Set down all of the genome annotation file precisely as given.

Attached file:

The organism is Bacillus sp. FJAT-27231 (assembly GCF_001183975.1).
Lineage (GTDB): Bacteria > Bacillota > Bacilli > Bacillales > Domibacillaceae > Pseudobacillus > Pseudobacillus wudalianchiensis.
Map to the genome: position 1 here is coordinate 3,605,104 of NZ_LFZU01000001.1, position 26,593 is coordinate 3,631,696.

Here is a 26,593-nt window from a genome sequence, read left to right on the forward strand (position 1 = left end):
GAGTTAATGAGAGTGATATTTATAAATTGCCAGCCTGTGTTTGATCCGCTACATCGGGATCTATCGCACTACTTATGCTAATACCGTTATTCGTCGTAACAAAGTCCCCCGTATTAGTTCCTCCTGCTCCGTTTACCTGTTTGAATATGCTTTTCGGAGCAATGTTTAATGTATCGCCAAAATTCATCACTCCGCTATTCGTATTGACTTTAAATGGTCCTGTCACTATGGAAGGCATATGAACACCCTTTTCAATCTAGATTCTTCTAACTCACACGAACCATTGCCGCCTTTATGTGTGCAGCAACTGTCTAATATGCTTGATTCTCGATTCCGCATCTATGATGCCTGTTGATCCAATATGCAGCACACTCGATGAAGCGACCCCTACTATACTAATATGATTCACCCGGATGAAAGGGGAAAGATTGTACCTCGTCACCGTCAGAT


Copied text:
The organism is Bacillus sp. FJAT-27231 (assembly GCF_001183975.1).
Lineage (GTDB): Bacteria > Bacillota > Bacilli > Bacillales > Domibacillaceae > Pseudobacillus > Pseudobacillus wudalianchiensis.
Map to the genome: position 1 here is coordinate 3,605,104 of NZ_LFZU01000001.1, position 26,593 is coordinate 3,631,696.

Here is a 26,593-nt window from a genome sequence, read left to right on the forward strand (position 1 = left end):
GAGTTAATGAGAGTGATATTTATAAATTGCCAGCCTGTGTTTGATCCGCTACATCGGGATCTATCGCACTACTTATGCTAATACCGTTATTCGTCGTAACAAAGTCCCCCGTATTAGTTCCTCCTGCTCCGTTTACCTGTTTGAATATGCTTTTCGGAGCAATGTTTAATGTATCGCCAAAATTCATCACTCCGCTATTCGTATTGACTTTAAATGGTCCTGTCACTATGGAAGGCATATGAACACCCTTTTCAATCTAGATTCTTCTAACTCACACGAACCATTGCCGCCTTTATGTGTGCAGCAACTGTCTAATATGCTTGATTCTCGATTCCGCATCTATGATGCCTGTTGATCCAATATGCAGCACACTCGATGAAGCGACCCCTACTATACTAATATGATTCACCCGGATGAAAGGGGAAAGATTGTACCTCGTCACCGTCAGAT